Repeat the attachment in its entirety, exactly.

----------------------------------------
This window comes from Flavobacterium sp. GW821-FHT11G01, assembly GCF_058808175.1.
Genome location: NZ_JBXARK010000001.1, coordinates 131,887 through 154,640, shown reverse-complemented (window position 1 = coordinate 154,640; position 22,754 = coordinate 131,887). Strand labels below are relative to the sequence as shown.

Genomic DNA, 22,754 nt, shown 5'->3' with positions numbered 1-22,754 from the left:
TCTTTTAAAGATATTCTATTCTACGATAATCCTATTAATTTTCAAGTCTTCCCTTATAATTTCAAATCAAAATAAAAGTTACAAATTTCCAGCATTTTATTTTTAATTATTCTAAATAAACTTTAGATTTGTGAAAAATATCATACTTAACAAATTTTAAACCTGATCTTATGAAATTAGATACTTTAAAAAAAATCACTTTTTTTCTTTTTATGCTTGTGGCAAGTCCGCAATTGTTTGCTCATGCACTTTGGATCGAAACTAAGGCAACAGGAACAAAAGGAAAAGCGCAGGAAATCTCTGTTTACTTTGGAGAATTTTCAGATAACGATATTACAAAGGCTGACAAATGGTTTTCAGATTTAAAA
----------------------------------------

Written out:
This window comes from Flavobacterium sp. GW821-FHT11G01, assembly GCF_058808175.1.
Genome location: NZ_JBXARK010000001.1, coordinates 131,887 through 154,640, shown reverse-complemented (window position 1 = coordinate 154,640; position 22,754 = coordinate 131,887). Strand labels below are relative to the sequence as shown.

Genomic DNA, 22,754 nt, shown 5'->3' with positions numbered 1-22,754 from the left:
TCTTTTAAAGATATTCTATTCTACGATAATCCTATTAATTTTCAAGTCTTCCCTTATAATTTCAAATCAAAATAAAAGTTACAAATTTCCAGCATTTTATTTTTAATTATTCTAAATAAACTTTAGATTTGTGAAAAATATCATACTTAACAAATTTTAAACCTGATCTTATGAAATTAGATACTTTAAAAAAAATCACTTTTTTTCTTTTTATGCTTGTGGCAAGTCCGCAATTGTTTGCTCATGCACTTTGGATCGAAACTAAGGCAACAGGAACAAAAGGAAAAGCGCAGGAAATCTCTGTTTACTTTGGAGAATTTTCAGATAACGATATTACAAAGGCTGACAAATGGTTTTCAGATTTAAAA